Cave moths with creepy fungus
August 8, 2013 3:29 PM   Subscribe

My brother and I explored an old mine and found these moths with white spiky protrusions lining the walls. At first I thought they were some kind of extending water-gathering device (they are covered in condensed drops), but then I realized that these moths were all dead. The place was a veritable mautholeum. The stuff now appears to me to be some kind of fungus — could it be the dreaded Cordyceps in our back yard? Or is it something less exotic?
posted by BlackLeotardFront to Science & Nature (5 answers total) 7 users marked this as a favorite
Response by poster: Perhaps I should have noted that this cave is in the pacific NW, in the San Juans., about 2000 ft of elevation in a forested area.
posted by BlackLeotardFront at 3:30 PM on August 8, 2013

Best answer: My guess is Beauveria bassiana, which is a relative of Cordyceps.

And by the way, WOW. EW. GROSS.
posted by sevensnowflakes at 3:39 PM on August 8, 2013 [1 favorite]

We saw similar white protrusions in Black Chasm Cavern near Jacksonville, CA. Those might be different white spiky things, though - they don't come out of moths, but are formed from many, many years of condensation being pushed through the cave and evaporated very slowly. I wonder if the two are related?
posted by luciddream928 at 4:56 PM on August 8, 2013

Best answer: If it is Beauveria bassiana as sevensnowflakes very reasonably (to my layperson's judgment) suggests, not only is it a relative of Cordyceps bassiana, it's a stage in its life cycle:
Beauveria bassiana is the anamorph (asexually reproducing form) of Cordyceps bassiana. The latter teleomorph (the sexually reproducing form) has been collected only in eastern Asia.[5]
It's interesting that the sexual stage has only been confirmed in east Asia. If it ever were to be found elsewhere, you'd think straight downwind across the Pacific on a peak in the San Juans would be a good candidate for the location.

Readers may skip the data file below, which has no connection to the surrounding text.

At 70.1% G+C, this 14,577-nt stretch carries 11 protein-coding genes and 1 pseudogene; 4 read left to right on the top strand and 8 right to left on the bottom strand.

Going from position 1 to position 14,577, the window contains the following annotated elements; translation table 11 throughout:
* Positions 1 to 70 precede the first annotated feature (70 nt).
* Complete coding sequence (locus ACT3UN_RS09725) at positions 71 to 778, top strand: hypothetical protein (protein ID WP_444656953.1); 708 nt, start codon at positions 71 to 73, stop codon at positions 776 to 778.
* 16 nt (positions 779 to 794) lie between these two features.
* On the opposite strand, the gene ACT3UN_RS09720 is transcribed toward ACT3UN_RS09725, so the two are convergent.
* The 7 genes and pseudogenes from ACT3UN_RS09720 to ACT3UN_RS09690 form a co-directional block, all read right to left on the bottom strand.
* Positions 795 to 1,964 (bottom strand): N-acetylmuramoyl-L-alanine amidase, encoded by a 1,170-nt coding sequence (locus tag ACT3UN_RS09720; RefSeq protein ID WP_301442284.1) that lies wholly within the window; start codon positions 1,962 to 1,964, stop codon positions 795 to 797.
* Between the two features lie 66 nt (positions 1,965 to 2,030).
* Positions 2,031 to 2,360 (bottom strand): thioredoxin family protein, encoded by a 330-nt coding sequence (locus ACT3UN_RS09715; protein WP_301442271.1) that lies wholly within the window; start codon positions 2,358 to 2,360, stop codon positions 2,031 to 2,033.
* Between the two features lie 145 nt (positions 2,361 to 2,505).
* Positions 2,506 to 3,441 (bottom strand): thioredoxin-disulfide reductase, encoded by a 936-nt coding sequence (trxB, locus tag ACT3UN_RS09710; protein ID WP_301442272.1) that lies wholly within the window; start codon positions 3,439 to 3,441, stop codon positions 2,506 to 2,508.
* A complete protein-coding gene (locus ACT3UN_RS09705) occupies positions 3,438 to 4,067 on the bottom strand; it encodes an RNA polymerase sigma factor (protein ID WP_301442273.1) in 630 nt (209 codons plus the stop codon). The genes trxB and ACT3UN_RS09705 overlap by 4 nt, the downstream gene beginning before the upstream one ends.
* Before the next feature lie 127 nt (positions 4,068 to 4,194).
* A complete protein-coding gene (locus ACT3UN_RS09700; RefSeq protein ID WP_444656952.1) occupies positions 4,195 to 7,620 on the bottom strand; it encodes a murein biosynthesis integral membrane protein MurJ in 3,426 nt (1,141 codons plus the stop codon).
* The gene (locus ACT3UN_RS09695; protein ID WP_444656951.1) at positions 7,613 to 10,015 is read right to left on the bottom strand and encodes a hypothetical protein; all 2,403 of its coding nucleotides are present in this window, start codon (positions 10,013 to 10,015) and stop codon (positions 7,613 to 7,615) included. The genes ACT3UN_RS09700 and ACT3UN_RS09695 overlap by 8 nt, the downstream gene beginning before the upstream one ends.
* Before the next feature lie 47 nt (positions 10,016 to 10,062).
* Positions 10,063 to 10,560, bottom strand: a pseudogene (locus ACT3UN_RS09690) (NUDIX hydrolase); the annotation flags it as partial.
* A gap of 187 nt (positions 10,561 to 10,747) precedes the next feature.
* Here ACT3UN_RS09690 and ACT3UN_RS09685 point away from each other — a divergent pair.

I looked for pictures of the teleomorph, but didn't find anything that seemed easily distinguishable from the asexual stage shown in sevensnowflakes' link.

That Wikipedia article had some other fascinating facts about Beauveria bassiana, however:
Preliminary research has shown the fungus is 100% effective in eliminating bed bugs exposed to cotton fabric sprayed with fungus spores. It is also effective against bed bug colonies due to B. bassiana carried by infected bugs back to their harborages. All subjects died within 5 days of exposure.[14]
I wonder whether you and your brother could look into the status of the mining claim and think about selling little packages of spores to people worried about bed bugs. I'd certainly like to have an alternative to the insecticides if we ever got them.
posted by jamjam at 5:41 PM on August 8, 2013 [2 favorites]

Response by poster: Excellent. Thanks, guys! I'll see about starting up a new bedbug elimination business.
posted by BlackLeotardFront at 11:56 PM on August 8, 2013 [1 favorite]

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